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What is the average monthly Social Security benefit for a retired worker?

Social Security offers a vital form of monthly income for retired Americans and more than 50 million retirees take advantage of the federal support program.

The states that receive the most in Social Security benefits
Kevin DietschAFP

The Social Security Administration (SSA) provides a wide range of programs designed to provide financial support for Americans. However it is the agency’s retirement benefits that are by far the most widely utilised, and which provide a “replacement income for qualified retirees and their families.”

In July 2022 more than 70 million people received some form of support from the SSA, of which more than 50 million claimed retirement benefits, a whopping 71.4 percent.

Figures from the SSA state that the current average monthly benefit for a retired worker is $1,621.27.

Spouses of retired workers get $836.19 on average, while children of retired workers typically get $786.70.

Social Security retirement is the main source of income for elderly Americans

The retirement support provided by Social Security was designed to ensure that elderly people are able to cover the cost of essentials and it now plays a vital role in the finances of older Americans. Data published by the SSA last year found that roughly nine out of ten people aged 65 or older in the United States were receiving a Social Security benefit.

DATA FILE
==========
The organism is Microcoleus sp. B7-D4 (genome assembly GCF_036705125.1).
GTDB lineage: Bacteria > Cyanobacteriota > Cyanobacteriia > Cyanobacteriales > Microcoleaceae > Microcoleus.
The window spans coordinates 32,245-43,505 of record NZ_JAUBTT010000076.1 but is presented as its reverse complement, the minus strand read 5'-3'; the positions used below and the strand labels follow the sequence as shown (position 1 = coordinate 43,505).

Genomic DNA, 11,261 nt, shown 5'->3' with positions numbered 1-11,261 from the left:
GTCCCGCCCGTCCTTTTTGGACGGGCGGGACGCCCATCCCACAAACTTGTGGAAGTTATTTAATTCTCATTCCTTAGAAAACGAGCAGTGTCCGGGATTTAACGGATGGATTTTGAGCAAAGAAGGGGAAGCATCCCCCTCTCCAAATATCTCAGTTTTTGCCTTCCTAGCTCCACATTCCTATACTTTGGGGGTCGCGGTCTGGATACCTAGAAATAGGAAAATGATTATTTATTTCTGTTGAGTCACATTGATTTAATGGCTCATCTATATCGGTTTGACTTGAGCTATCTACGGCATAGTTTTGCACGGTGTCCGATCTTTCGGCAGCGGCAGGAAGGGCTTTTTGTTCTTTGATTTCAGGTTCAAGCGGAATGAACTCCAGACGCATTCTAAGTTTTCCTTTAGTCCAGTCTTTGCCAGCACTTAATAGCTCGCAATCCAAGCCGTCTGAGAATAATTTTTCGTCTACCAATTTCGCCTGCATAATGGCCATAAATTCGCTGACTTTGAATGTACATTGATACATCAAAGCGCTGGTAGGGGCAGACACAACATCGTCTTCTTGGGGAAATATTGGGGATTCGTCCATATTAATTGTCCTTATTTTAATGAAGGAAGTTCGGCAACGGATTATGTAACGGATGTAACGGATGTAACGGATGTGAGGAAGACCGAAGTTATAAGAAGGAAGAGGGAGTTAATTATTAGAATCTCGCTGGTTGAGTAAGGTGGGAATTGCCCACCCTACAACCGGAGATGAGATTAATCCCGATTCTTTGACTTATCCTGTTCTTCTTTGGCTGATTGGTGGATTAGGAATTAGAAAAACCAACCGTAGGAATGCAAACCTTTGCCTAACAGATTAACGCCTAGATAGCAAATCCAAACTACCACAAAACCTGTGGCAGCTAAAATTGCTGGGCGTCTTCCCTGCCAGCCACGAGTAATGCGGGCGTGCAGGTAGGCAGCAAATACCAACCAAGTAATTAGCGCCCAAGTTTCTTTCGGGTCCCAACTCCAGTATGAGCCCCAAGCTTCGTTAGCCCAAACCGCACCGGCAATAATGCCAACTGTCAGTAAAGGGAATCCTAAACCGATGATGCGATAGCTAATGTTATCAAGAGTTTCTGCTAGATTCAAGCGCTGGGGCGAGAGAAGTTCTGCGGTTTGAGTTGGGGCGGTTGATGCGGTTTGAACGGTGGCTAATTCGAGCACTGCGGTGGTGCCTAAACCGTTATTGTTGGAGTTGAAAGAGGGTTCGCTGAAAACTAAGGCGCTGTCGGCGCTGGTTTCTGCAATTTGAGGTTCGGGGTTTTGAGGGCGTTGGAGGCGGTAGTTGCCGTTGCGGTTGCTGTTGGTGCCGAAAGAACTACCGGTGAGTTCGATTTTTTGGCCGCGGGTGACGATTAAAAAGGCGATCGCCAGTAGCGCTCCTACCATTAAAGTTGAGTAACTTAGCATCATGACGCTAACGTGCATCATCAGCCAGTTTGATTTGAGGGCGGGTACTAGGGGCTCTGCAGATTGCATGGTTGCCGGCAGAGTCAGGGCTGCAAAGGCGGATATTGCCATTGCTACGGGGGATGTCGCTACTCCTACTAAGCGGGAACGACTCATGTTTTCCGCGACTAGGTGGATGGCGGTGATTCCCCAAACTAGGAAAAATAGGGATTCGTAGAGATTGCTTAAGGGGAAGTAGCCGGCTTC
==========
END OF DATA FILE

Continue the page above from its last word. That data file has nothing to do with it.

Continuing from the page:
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Across the country, around 30 percent of the total income of the elderly comes from Social Security benefits. Furthermore, 37 percent of men and 42 percent of women get a majority of their income from Social Security programmes.

What are the future prospects for the Social Security retirement benefits?

Social Security is able to provide vital support for the vast majority of elderly Americans because it is paid for with monthly contributions from nearly all adults in work in the United States. There are dedicated trust funds to cover the costs, but a change in demographics in recent decades could threaten the long-term viability of the programmes.

Estimates now suggest that, using the current model, the trust funds will only be able to pay the full benefits entitlements until 2034. After that point recipients will receive just 75 percent of their benefits, a huge decrease for elderly Americans who are relying on the support for their retirement.

Legislation proposed by Rep. John Larson, Social Security 2100: A Sacred Trust, aims the address the imbalance and ensure that Social Security will be able to remain for decades to come. He has called for the funding model to be restructured, removing the clause that lowers the rate of taxation for high earners.

A number of Republican candidates for the midterm elections have toyed with the idea of cutting access to Social Security. At the start of August, Senator Ron Johnsoin said that Social Security and Medicare should no longer be considered “mandatory spending.”

His comments were criticised by many and he was forced to deny that he was threatening the support.


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